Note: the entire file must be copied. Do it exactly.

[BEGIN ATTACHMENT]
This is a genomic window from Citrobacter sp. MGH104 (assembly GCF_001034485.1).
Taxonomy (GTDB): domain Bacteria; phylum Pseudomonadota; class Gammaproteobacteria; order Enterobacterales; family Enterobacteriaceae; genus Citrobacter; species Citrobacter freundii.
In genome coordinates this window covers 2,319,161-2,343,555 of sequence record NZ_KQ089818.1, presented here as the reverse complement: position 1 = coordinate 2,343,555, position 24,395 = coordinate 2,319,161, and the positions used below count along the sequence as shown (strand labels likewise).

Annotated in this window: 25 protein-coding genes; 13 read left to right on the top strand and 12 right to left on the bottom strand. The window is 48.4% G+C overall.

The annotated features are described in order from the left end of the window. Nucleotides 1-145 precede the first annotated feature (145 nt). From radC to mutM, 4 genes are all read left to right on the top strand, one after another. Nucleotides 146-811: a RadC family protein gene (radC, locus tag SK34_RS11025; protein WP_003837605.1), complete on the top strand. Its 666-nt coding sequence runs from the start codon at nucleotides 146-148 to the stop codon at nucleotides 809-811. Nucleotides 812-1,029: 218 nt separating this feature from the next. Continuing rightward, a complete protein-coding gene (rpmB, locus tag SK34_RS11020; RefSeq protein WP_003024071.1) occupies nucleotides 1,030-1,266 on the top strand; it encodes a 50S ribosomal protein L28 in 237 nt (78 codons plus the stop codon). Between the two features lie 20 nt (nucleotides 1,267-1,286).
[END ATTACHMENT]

This is a genomic window from Citrobacter sp. MGH104 (assembly GCF_001034485.1).
Taxonomy (GTDB): domain Bacteria; phylum Pseudomonadota; class Gammaproteobacteria; order Enterobacterales; family Enterobacteriaceae; genus Citrobacter; species Citrobacter freundii.
In genome coordinates this window covers 2,319,161-2,343,555 of sequence record NZ_KQ089818.1, presented here as the reverse complement: position 1 = coordinate 2,343,555, position 24,395 = coordinate 2,319,161, and the positions used below count along the sequence as shown (strand labels likewise).

Annotated in this window: 25 protein-coding genes; 13 read left to right on the top strand and 12 right to left on the bottom strand. The window is 48.4% G+C overall.

The annotated features are described in order from the left end of the window. Nucleotides 1-145 precede the first annotated feature (145 nt). From radC to mutM, 4 genes are all read left to right on the top strand, one after another. Nucleotides 146-811: a RadC family protein gene (radC, locus tag SK34_RS11025; protein WP_003837605.1), complete on the top strand. Its 666-nt coding sequence runs from the start codon at nucleotides 146-148 to the stop codon at nucleotides 809-811. Nucleotides 812-1,029: 218 nt separating this feature from the next. Continuing rightward, a complete protein-coding gene (rpmB, locus tag SK34_RS11020; RefSeq protein WP_003024071.1) occupies nucleotides 1,030-1,266 on the top strand; it encodes a 50S ribosomal protein L28 in 237 nt (78 codons plus the stop codon). Between the two features lie 20 nt (nucleotides 1,267-1,286).